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Photos of latent fingerprints on the aluminum foil surface spattered using (a) powdered quantum dots, (b) white powder, and (c) aluminum powder 9 

Photos of latent fingerprints on the aluminum foil surface spattered using (a) powdered quantum dots, (b) white powder, and (c) aluminum powder 9 

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Article
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The identification of latent fingerprints is crucial for the security agencies in order to identify persons suspected of having committed criminal acts. Latent prints often remain as random impressions onto the surfaces of various objects. Huge progress has been made in the identification processes using rolled and plain impressions fingerprints, w...

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Context 1
... Cadmium ions are chelated within a chitosan matrice by rapid addition of sodium sulfide to form particles of CdS/ chitosan nanocomposite. 29 Fresh deposited non-fumed cyanoacrylate latent fingerprint on the aluminum foil was clearly observed under Rofin 30 light at 450 nm when spattered with prepared suspension together with surfactant (Tergitol 31 ), allowing formation of powder surfactant/quantum dot (Figure 3). Quantum dots powder has been successfully used to develop latent finger- prints on aluminum foil, with distinctive characteristics of the ridges. ...
Context 2
... Cadmium ions are chelated within a chitosan matrice by rapid addition of sodium sulfide to form particles of CdS/ chitosan nanocomposite. 29 Fresh deposited non-fumed cyanoacrylate latent fingerprint on the aluminum foil was clearly observed under Rofin 30 light at 450 nm when spattered with prepared suspension together with surfactant (Tergitol 31 ), allowing formation of powder surfactant/quantum dot (Figure 3). Quantum dots powder has been successfully used to develop latent finger- prints on aluminum foil, with distinctive characteristics of the ridges. ...

Citations

... The fingerprint of a human being, is influenced by heredity and environment, exhibits a property of uniqueness [1][2][3], and has already become important evidence in criminal investigations and convictions [2,[4][5][6]. Generally, there are three common types of fingerprint evidence at crime scenes: Impression (or indented) fingerprints, visible (or patent) fingerprints, and latent fingerprints [6]. ...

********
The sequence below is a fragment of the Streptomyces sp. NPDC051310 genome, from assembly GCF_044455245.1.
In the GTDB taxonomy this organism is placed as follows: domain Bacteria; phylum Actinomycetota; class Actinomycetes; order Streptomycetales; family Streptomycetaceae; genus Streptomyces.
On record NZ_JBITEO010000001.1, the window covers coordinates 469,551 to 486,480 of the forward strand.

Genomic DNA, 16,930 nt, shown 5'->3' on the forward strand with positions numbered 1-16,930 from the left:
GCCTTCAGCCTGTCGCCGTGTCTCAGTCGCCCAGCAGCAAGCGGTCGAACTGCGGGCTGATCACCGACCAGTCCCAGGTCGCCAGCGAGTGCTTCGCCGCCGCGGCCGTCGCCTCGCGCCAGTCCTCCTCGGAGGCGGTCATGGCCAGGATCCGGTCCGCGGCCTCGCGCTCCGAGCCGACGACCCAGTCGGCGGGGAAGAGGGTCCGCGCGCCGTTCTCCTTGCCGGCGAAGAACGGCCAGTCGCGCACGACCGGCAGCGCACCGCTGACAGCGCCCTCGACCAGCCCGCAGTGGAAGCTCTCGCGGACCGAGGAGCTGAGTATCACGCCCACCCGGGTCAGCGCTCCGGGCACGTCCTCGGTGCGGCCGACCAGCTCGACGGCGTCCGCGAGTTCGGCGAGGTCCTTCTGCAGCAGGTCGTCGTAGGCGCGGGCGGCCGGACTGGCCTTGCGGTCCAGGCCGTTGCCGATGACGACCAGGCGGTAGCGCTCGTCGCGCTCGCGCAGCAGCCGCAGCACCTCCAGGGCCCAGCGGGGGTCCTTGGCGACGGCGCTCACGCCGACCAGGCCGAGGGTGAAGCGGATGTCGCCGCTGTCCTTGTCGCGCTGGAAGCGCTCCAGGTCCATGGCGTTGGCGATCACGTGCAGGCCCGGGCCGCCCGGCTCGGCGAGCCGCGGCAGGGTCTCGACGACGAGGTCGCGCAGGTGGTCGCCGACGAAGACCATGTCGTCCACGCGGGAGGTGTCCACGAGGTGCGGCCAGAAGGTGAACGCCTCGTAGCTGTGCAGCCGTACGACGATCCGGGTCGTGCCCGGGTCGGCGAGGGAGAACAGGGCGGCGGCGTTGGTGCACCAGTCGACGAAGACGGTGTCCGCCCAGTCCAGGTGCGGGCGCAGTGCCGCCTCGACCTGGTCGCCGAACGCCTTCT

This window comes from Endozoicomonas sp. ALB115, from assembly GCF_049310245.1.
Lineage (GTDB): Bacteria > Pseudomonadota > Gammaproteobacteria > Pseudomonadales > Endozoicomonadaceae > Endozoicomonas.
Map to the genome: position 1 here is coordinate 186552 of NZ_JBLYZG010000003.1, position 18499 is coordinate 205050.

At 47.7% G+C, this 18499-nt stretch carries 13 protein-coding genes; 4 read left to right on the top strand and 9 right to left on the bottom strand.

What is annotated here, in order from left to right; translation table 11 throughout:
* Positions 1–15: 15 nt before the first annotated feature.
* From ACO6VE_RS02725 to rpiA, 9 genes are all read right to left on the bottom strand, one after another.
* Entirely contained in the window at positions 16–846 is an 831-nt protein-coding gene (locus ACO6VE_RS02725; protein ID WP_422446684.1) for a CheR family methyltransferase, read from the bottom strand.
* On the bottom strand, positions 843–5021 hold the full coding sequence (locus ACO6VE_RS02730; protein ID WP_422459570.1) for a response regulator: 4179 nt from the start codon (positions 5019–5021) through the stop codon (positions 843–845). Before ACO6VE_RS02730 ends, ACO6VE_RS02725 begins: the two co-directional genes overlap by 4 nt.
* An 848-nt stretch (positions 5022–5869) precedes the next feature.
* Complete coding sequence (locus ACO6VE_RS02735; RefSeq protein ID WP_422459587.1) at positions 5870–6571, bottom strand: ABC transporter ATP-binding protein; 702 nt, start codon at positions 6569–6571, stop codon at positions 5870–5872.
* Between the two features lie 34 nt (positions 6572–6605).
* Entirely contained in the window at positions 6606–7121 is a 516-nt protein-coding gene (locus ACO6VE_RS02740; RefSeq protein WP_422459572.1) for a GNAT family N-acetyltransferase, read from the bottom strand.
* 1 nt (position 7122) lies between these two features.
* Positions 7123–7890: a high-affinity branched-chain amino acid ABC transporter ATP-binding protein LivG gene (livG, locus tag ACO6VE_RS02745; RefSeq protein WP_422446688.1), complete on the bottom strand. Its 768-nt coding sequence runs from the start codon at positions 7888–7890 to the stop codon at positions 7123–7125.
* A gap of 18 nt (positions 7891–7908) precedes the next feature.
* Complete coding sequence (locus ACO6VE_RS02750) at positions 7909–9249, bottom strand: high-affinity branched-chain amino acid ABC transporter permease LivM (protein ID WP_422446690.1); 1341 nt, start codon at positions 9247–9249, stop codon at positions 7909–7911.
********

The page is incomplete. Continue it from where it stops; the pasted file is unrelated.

Article
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The recognition of fingerprints has played an extremely important role in criminal investigations, due to its uniqueness. This paper reports on the recognition of sweat latent fingerprints using green-emitting, environment-friendly carbon dots prepared with DL-malic acid and ethylenediamine, and the exploration of impacting factors in the development process of fingerprints. The experiments showed that better fingerprint images could be obtained when the latent fingerprints are developed in green-emitting carbon dots with pH 9 for 30 min, at room temperature. The reported method was also effective for latent fingerprints on a variety of substrates, as well as for those water-immersed ones, where the developed fingerprint remained stable after long-term preservation. Furthermore, the fluorescent three-dimensional fingerprint image could provide direct and simple evidence on pressing habits. The objective of this paper was to present this method. The method may help to narrow the range of suspects during criminal investigations and in forensic science.
Conference Paper
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Efforts to develop and codify uniform rules for different categories of migrants run into obstacles due to different approaches of states on all major status issues. In order to solve this problem, international community is increasingly working on the adoption of global migration policies in line with the international legal framework. The mentioned approach aims to avoid the existing inconsistency of legislative solutions and particularity of practice at the internal legal level. Given the mentioned circumstances, the author of this study will try to point out the importance of positive legal rules and principles from the corpus of international refugee law and human rights law for harmonizing the legal status of different categories of migrants.
Article
Most chemical and physical methods employed in visualizing latent marks have shown detrimental effects on human health and, therefore, some research groups have directed their attention to the utilization of various (bio)polymers with the aforementioned purpose. Although chitosan is widely used in medicine, pharmacy, food, and drug delivery systems, there are very few studies that address this biopolymer utilization in forensic applications, such as the detection of latent fingerprints. We used chitosan crosslinked with sodium tripolyphosphate and conjugated with L-lysine to enhance the visualization of latent fingerprints, due to its ability to interact with fingerprint sweat residues. These conjugates were prepared using different (w/w) amounts of chitosan and tripolyphosphate (6/1; 4/1; 1/1; 1/4; and 1/6), and those with the most promising results (i.e., 6/1 formulation) were investigated in detail. Fourier transform infrared (FT-IR) spectroscopy confirmed interactions between components of the systems. Optical microscopy and scanning electron microscope (SEM) analysis showed that prepared powder formulations were uniform in size and confirmed that chitosan/tripolyphosphate/lysine conjugates bind easily to the sweat and lipid residues present in the latent fingerprints. The testing of prepared conjugates demonstrated the potential of these systems as bio-based powder substitution for commercially available powders.